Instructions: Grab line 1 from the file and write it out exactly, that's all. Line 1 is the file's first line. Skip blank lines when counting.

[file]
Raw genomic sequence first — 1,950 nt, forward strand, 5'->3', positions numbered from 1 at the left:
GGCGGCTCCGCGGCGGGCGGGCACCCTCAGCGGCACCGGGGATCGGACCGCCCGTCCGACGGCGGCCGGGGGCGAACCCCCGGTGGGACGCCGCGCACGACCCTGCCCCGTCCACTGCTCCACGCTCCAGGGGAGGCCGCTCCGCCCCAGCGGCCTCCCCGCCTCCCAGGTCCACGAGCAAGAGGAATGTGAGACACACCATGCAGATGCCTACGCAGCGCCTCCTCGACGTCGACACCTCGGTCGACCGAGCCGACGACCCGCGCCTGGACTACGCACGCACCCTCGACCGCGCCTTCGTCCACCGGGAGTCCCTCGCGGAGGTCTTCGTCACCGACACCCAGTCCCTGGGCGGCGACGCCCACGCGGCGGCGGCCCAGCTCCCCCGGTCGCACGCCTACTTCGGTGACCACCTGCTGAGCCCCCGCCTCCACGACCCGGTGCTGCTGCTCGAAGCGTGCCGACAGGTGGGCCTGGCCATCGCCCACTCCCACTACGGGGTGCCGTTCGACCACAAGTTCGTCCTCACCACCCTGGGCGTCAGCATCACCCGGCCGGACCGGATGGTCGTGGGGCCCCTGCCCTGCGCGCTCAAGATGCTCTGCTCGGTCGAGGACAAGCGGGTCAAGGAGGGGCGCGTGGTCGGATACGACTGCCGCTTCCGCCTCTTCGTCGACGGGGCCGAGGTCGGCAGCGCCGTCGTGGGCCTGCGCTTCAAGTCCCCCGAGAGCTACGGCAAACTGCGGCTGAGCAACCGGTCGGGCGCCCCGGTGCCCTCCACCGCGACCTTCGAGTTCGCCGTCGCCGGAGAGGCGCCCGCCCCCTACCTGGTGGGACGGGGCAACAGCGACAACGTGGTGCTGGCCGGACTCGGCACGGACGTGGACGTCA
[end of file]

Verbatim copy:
Raw genomic sequence first — 1,950 nt, forward strand, 5'->3', positions numbered from 1 at the left: